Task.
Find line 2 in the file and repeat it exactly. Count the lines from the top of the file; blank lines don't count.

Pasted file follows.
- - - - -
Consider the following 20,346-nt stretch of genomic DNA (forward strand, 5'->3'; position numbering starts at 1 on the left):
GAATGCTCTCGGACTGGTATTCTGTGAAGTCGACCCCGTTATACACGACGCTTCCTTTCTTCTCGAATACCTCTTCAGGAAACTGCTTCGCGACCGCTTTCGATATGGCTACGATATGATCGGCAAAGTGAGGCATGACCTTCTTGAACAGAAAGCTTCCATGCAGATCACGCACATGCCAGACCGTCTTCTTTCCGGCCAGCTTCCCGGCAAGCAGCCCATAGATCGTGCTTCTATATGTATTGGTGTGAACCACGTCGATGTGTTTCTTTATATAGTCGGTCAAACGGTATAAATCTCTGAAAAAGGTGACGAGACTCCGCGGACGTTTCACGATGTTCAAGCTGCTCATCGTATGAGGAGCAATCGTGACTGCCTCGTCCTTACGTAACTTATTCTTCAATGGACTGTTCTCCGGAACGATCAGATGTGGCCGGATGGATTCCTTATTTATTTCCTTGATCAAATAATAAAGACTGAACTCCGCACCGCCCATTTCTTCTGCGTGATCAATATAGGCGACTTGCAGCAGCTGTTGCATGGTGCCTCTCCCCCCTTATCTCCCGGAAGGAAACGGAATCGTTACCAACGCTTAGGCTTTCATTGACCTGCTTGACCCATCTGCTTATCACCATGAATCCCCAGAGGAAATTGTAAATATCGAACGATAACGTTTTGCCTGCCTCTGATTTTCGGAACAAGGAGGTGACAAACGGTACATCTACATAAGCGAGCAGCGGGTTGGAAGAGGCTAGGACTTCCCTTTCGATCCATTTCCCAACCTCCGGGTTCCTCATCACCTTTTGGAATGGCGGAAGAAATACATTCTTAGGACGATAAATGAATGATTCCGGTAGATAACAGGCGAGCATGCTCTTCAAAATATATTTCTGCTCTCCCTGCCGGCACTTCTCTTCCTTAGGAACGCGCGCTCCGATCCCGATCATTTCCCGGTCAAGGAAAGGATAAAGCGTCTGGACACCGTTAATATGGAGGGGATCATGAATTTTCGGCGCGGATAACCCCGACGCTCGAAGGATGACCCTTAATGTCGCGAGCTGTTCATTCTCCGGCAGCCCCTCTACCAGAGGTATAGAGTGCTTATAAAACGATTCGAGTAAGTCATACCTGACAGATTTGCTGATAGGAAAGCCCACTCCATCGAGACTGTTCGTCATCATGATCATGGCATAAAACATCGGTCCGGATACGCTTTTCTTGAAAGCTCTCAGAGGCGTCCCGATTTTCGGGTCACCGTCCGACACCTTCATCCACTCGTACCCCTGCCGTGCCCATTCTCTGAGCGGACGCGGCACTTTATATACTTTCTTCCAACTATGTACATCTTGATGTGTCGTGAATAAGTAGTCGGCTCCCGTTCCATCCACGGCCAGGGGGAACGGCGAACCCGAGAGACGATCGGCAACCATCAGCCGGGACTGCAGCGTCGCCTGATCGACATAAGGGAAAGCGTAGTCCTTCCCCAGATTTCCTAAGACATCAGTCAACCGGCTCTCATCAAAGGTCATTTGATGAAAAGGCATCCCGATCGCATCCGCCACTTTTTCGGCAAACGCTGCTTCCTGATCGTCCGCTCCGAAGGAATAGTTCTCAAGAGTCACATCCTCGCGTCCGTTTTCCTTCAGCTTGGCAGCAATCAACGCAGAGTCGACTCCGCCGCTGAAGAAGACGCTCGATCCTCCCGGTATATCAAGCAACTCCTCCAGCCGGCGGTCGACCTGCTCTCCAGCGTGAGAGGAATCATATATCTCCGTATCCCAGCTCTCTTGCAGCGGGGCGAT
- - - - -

GAATGCTCTCGGACTGGTATTCTGTGAAGTCGACCCCGTTATACACGACGCTTCCTTTCTTCTCGAATACCTCTTCAGGAAACTGCTTCGCGACCGCTTTCGATATGGCTACGATATGATCGGCAAAGTGAGGCATGACCTTCTTGAACAGAAAGCTTCCATGCAGATCACGCACATGCCAGACCGTCTTCTTTCCGGCCAGCTTCCCGGCAAGCAGCCCATAGATCGTGCTTCTATATGTATTGGTGTGAACCACGTCGATGTGTTTCTTTATATAGTCGGTCAAACGGTATAAATCTCTGAAAAAGGTGACGAGACTCCGCGGACGTTTCACGATGTTCAAGCTGCTCATCGTATGAGGAGCAATCGTGACTGCCTCGTCCTTACGTAACTTATTCTTCAATGGACTGTTCTCCGGAACGATCAGATGTGGCCGGATGGATTCCTTATTTATTTCCTTGATCAAATAATAAAGACTGAACTCCGCACCGCCCATTTCTTCTGCGTGATCAATATAGGCGACTTGCAGCAGCTGTTGCATGGTGCCTCTCCCCCCTTATCTCCCGGAAGGAAACGGAATCGTTACCAACGCTTAGGCTTTCATTGACCTGCTTGACCCATCTGCTTATCACCATGAATCCCCAGAGGAAATTGTAAATATCGAACGATAACGTTTTGCCTGCCTCTGATTTTCGGAACAAGGAGGTGACAAACGGTACATCTACATAAGCGAGCAGCGGGTTGGAAGAGGCTAGGACTTCCCTTTCGATCCATTTCCCAACCTCCGGGTTCCTCATCACCTTTTGGAATGGCGGAAGAAATACATTCTTAGGACGATAAATGAATGATTCCGGTAGATAACAGGCGAGCATGCTCTTCAAAATATATTTCTGCTCTCCCTGCCGGCACTTCTCTTCCTTAGGAACGCGCGCTCCGATCCCGATCATTTCCCGGTCAAGGAAAGGATAAAGCGTCTGGACACCGTTAATATGGAGGGGATCATGAATTTTCGGCGCGGATAACCCCGACGCTCGAAGGATGACCCTTAATGTCGCGAGCTGTTCATTCTCCGGCAGCCCCTCTACCAGAGGTATAGAGTGCTTATAAAACGATTCGAGTAAGTCATACCTGACAGATTTGCTGATAGGAAAGCCCACTCCATCGAGACTGTTCGTCATCATGATCATGGCATAAAACATCGGTCCGGATACGCTTTTCTTGAAAGCTCTCAGAGGCGTCCCGATTTTCGGGTCACCGTCCGACACCTTCATCCACTCGTACCCCTGCCGTGCCCATTCTCTGAGCGGACGCGGCACTTTATATACTTTCTTCCAACTATGTACATCTTGATGTGTCGTGAATAAGTAGTCGGCTCCCGTTCCATCCACGGCCAGGGGGAACGGCGAACCCGAGAGACGATCGGCAACCATCAGCCGGGACTGCAGCGTCGCCTGATCGACATAAGGGAAAGCGTAGTCCTTCCCCAGATTTCCTAAGACATCAGTCAACCGGCTCTCATCAAAGGTCATTTGATGAAAAGGCATCCCGATCGCATCCGCCACTTTTTCGGCAAACGCTGCTTCCTGATCGTCCGCTCCGAAGGAATAGTTCTCAAGAGTCACATCCTCGCGTCCGTTTTCCTTCAGCTTGGCAGCAATCAACGCAGAGTCGACTCCGCCGCTGAAGAAGACGCTCGATCCTCCCGGTATATCAAGCAACTCCTCCAGCCGGCGGTCGACCTGCTCTCCAGCGTGAGAGGAATCATATATCTCCGTATCCCAGCTCTCTTGCAGCGGGGCGAT